The incidence and persistence of cyclical job loss in New Zealand
In New Zealand, the impact of the 2007–2008 Global Financial Crisis (GFC) was milder than in most other developed countries, though still substantial, with employment declining by 2.5 percent between the fourth quarter of 2008 and the fourth quarter of 2009. There were pronounced declines in job and worker turnover rates, signalling a decline in labour market liquidity and difficulties for new entrants and high-turnover groups of workers (Fabling and Maré, 2012). The current paper documents the extent and composition of employment change between 2000 and 2011, focusing particularly on the 2008–2010 period, when the labour market impacts of the GFC were strongest. As in previous downturns, the incidence of cyclical job loss and unemployment has fallen disproportionately on young and unskilled workers. The paper identifies, for subgroups of workers identified by age, gender and earnings level, the sensitivity of employment growth and labour market flows to aggregate employment fluctuations and also to relative fluctuations across industries and local labour market areas. The rate of job accessions (hiring) is particularly sensitive to the economic cycle and most strongly for young workers. Most of the differences across groups in the size of cyclical employment fluctuations are due to differing responsiveness to common shocks and not to exposure to different industry and local shocks. Finally, the paper traces outcomes for workers whose jobs end, summarising their duration out of work and the wage increases or reductions they experience when they secure employment. Workers who left or lost jobs spent longer out of work after the GFC and settled for lower earnings growth when they did find a job. Both of these effects had partly but not fully abated within 3 years of the onset of the GFC.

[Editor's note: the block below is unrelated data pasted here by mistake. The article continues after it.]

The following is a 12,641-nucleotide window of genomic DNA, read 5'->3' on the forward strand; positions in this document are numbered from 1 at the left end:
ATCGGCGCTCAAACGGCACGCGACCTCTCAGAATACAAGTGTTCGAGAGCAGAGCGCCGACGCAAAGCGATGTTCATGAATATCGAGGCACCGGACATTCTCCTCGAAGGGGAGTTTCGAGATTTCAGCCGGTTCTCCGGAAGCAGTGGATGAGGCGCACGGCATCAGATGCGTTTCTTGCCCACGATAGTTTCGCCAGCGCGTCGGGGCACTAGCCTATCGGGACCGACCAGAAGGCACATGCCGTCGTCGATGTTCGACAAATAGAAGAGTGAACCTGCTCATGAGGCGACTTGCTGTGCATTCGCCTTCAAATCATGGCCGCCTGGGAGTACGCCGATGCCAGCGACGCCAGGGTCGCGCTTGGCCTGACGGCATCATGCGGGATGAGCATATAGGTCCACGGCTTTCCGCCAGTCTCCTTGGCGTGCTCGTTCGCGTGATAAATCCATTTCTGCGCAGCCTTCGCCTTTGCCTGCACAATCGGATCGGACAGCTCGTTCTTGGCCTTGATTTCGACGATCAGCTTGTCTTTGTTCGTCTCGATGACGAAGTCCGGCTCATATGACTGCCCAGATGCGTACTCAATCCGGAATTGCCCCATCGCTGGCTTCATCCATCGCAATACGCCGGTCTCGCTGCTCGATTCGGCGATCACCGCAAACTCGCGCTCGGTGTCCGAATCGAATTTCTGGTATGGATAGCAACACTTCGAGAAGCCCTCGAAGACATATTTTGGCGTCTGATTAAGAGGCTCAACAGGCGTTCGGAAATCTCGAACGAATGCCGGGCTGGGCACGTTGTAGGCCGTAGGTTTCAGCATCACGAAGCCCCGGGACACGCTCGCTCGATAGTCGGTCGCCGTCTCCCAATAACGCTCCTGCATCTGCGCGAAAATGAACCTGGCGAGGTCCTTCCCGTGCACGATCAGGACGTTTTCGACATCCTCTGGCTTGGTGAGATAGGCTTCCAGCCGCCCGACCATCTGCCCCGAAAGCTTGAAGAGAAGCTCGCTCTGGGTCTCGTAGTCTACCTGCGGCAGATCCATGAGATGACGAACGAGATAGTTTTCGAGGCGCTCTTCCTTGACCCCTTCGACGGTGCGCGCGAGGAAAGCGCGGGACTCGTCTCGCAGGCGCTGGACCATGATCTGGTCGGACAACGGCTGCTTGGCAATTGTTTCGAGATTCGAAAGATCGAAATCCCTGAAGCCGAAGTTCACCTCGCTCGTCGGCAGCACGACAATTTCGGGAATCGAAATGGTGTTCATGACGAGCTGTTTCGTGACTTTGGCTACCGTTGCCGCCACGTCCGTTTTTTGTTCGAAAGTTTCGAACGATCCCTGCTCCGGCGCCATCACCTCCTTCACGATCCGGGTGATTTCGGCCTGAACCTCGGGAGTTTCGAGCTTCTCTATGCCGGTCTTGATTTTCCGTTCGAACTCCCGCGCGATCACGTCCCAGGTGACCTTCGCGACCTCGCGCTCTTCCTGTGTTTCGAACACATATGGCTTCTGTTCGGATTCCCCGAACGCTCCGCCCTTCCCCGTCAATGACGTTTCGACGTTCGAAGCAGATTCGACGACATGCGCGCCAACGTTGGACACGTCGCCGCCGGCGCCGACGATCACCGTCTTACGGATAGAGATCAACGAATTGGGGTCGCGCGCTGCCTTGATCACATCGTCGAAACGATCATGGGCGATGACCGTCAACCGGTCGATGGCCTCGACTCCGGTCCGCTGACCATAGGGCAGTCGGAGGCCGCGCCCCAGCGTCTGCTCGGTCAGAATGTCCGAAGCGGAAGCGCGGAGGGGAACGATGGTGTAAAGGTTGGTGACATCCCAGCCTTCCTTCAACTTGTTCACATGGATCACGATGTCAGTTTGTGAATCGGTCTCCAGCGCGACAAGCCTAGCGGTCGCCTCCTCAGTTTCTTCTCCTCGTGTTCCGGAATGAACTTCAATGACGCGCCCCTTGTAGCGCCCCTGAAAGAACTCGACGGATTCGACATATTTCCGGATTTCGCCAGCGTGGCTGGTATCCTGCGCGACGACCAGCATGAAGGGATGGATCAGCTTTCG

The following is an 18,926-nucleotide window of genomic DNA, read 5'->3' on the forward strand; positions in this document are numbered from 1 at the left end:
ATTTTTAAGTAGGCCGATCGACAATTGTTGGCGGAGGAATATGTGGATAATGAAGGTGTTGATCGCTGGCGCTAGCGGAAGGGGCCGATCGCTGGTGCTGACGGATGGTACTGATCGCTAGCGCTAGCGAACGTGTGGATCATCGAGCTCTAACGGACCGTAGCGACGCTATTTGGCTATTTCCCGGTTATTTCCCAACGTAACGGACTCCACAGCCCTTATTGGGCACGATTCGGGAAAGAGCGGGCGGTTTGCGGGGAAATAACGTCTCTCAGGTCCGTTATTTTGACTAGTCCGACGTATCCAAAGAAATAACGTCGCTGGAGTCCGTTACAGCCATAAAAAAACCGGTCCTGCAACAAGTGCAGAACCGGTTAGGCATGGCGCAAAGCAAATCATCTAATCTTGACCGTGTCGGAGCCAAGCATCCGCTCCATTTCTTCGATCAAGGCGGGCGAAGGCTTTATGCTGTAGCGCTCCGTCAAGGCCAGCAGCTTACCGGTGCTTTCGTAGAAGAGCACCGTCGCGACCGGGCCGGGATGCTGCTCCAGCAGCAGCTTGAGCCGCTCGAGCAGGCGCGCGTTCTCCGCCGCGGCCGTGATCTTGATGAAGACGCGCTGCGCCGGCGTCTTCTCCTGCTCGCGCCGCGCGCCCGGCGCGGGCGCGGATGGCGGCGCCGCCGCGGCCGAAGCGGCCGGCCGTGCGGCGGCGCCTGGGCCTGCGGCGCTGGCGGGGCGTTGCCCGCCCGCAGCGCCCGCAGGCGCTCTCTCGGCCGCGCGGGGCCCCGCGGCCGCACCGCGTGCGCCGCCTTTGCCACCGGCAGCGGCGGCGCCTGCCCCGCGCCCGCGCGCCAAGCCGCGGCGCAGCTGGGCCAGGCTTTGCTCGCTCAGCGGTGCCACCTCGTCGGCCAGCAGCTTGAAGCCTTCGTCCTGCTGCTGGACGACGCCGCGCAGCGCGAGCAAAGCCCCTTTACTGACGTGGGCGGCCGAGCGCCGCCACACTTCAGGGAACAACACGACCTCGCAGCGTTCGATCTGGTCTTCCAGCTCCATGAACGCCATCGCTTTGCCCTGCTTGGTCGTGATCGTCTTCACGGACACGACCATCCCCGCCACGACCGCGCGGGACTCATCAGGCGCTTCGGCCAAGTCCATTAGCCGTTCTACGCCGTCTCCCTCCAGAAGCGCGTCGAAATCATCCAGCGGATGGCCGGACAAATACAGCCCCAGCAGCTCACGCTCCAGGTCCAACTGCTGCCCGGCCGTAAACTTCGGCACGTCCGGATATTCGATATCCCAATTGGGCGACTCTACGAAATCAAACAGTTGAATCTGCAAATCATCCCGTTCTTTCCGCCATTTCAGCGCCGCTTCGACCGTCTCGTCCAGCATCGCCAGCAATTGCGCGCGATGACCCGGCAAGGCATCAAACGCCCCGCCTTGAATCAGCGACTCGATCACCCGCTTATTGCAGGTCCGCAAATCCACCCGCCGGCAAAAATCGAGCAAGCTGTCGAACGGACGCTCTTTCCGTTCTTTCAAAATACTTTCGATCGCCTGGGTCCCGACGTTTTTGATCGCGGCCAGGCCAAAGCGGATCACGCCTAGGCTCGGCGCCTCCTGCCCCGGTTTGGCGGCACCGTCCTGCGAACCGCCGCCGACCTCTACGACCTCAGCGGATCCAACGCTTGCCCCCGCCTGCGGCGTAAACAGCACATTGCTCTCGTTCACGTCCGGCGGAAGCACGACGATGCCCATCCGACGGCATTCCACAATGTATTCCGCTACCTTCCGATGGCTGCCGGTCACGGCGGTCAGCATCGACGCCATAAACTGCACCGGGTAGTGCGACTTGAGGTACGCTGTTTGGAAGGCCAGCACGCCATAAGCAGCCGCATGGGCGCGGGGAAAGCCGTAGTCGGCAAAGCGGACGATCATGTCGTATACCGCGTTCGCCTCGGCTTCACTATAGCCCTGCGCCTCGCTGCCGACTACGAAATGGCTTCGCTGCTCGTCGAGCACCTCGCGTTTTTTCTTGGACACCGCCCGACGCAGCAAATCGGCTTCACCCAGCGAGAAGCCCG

|Date of creation:||Aug 2013|
|Date of revision:|
|Contact details of provider:|| Postal: |
Web page: http://www.motu.org.nzEmail:
More information through EDIRC
Please report citation or reference errors to , or , if you are the registered author of the cited work, log in to your RePEc Author Service profile, click on "citations" and make appropriate adjustments.:
- Rebecca Craigie & David Gillmore & Nicolas Groshenny, 2012. "Matching workers with jobs:how well is the New Zealand labour market doing?," Reserve Bank of New Zealand Bulletin, Reserve Bank of New Zealand, vol. 75, pages 3-12, December.
- Kenneth Couch & Robert Fairlie, 2010.
"Last hired, first fired? black-white unemployment and the business cycle,"
Springer, vol. 47(1), pages 227-247, February.
- Kenneth A. Couch & Robert Fairlie, 2005. "Last Hired, First Fired? Black-White Unemployment and the Business Cycle," Working papers 2005-50, University of Connecticut, Department of Economics.
- Couch, Kenneth A. & Fairlie, Robert W., 2008. "Last Hired, First Fired? Black-White Unemployment and the Business Cycle," IZA Discussion Papers 3713, Institute for the Study of Labor (IZA).
- Steven J. Davis & R. Jason Faberman & John Haltiwanger, 2006.
"The Flow Approach to Labor Markets: New Data Sources and Micro-Macro Links,"
Journal of Economic Perspectives,
American Economic Association, vol. 20(3), pages 3-26, Summer.